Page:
What’s All the Hysteria About? A Modern Perspective on Functional Neurological Disorders

      Almost 4000 years ago, the Egyptians attributed unexplained physical symptoms in women to abnormal movements of the uterus. This idea remained fixed in medical practice for millennia, with Hippocrates ultimately coining the term “hysteria” (from the Greek word for uterus) to describe such cases. The term remains in common use today: colloquially, it refers to any sort of madness or inexplicable behavior; clinically, it most commonly refers to unexplained neurologic symptoms. These symptoms—ranging the gamut from seizure-like episodes to paralysis—are both common and vexing for clinicians. But until recently, researchers have made relatively little progress toward understanding what causes these syndromes (spoiler alert: it is not a wandering uterus).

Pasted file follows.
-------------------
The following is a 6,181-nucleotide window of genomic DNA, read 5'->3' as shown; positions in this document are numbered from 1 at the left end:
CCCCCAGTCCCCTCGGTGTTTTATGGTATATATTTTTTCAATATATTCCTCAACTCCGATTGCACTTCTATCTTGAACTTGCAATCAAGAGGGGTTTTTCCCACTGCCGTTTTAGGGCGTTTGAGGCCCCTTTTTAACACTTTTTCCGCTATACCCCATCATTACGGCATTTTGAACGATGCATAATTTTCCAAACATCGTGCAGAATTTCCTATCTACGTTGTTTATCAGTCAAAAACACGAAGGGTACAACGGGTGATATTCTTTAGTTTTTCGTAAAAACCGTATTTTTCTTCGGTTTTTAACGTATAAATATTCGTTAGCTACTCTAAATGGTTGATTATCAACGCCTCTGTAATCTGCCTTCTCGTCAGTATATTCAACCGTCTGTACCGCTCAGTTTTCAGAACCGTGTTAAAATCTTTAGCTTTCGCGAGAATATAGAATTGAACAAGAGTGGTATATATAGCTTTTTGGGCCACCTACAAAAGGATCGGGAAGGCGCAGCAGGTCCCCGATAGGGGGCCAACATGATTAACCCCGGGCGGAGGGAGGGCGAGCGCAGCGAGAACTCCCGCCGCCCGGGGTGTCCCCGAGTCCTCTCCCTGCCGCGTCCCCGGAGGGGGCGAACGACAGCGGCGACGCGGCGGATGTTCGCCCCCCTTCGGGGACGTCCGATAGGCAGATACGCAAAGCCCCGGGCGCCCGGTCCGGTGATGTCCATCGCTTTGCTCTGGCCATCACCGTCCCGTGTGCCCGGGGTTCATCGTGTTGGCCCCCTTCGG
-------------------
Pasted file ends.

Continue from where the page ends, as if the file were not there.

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      Linked Article

      • Erratum
        Biological PsychiatryVol. 85Issue 5
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          Erratum to: “What’s All the Hysteria About? A Modern Perspective on Functional Neurological Disorders,” by Madva, Ross, and Cooper (Biol Psychiatry 2019; 85:e3--e4); 10.1016/j.biopsych.2018.11.003 .
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